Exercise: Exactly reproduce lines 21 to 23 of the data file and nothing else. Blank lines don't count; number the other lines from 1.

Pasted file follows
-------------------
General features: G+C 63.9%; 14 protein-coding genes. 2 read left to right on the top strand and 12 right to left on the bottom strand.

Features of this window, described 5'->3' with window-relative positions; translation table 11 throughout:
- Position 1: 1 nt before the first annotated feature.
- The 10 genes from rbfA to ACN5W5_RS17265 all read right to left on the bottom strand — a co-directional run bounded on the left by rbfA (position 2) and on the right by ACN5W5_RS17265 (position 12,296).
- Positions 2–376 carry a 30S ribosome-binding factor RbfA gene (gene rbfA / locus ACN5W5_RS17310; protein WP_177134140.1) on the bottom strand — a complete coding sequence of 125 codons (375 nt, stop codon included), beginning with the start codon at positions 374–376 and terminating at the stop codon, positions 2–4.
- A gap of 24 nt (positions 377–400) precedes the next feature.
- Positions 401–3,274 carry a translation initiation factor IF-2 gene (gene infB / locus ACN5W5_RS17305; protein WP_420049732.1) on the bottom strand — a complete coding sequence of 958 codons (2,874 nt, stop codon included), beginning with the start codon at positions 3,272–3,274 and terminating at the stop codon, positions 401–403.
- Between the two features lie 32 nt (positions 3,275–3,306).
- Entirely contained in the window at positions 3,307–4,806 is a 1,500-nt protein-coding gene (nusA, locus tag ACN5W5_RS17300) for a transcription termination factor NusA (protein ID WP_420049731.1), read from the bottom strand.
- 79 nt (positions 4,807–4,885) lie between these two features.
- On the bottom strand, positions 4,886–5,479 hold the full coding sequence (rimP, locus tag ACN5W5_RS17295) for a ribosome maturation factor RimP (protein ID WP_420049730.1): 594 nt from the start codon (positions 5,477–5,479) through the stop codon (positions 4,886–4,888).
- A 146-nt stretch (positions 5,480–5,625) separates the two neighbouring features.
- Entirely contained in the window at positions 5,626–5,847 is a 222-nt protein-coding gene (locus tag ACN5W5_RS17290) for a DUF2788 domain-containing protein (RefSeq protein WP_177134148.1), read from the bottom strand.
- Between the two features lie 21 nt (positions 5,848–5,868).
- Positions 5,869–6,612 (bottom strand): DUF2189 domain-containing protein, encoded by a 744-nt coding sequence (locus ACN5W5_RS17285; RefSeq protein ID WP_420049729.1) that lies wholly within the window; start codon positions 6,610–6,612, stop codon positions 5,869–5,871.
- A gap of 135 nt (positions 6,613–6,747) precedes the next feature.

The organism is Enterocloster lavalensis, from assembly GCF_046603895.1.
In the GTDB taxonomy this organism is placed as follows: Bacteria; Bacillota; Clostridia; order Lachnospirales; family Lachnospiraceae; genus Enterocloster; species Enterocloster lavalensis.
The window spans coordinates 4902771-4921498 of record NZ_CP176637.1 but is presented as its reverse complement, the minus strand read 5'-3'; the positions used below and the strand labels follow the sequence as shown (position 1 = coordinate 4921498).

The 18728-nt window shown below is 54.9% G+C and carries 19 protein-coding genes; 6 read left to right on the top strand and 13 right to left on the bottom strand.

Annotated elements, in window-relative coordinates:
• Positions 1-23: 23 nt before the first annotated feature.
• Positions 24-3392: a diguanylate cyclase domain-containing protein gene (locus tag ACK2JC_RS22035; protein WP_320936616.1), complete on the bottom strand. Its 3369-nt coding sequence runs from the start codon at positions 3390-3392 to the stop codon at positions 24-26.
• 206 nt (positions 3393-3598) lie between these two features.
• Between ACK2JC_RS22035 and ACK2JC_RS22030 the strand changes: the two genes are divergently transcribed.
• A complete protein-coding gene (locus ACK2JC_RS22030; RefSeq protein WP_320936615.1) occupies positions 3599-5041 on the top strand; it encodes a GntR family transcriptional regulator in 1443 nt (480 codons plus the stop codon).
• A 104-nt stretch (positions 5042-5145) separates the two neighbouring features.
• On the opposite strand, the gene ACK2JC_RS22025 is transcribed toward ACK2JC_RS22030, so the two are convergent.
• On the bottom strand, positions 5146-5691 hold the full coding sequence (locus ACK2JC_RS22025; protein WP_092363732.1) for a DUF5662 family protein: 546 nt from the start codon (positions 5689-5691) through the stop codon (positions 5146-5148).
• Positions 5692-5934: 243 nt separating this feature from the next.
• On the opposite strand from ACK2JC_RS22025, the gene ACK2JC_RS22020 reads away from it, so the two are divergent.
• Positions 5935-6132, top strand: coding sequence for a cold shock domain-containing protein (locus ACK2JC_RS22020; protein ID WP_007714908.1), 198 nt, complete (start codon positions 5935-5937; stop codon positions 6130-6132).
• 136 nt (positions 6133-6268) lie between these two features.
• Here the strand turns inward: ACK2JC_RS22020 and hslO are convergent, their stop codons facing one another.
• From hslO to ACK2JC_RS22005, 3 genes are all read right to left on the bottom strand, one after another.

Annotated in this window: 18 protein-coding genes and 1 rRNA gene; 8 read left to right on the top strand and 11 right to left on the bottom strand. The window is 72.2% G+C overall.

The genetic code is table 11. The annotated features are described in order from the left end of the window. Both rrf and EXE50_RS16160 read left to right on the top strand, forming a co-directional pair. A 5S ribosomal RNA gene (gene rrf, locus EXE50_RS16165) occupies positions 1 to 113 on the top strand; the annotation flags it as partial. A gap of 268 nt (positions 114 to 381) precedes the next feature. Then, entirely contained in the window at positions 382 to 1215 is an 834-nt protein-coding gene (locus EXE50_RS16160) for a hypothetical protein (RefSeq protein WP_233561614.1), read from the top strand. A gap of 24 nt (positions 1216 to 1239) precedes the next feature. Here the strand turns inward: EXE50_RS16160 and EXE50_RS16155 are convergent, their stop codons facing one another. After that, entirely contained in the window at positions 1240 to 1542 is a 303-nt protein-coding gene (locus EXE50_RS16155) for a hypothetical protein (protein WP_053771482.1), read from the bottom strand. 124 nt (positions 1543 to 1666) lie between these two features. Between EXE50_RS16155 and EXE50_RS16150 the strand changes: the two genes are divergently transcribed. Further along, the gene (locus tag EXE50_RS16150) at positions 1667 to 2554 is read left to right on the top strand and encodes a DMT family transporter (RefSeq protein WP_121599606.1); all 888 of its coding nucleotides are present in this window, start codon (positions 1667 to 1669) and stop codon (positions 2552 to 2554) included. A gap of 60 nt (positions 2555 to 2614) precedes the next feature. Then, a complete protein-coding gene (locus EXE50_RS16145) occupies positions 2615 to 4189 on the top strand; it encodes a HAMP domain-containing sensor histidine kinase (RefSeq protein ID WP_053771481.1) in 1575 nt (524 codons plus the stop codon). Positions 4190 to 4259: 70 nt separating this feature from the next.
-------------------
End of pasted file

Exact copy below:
Annotated elements, in window-relative coordinates:
• Positions 1-23: 23 nt before the first annotated feature.
• Positions 24-3392: a diguanylate cyclase domain-containing protein gene (locus tag ACK2JC_RS22035; protein WP_320936616.1), complete on the bottom strand. Its 3369-nt coding sequence runs from the start codon at positions 3390-3392 to the stop codon at positions 24-26.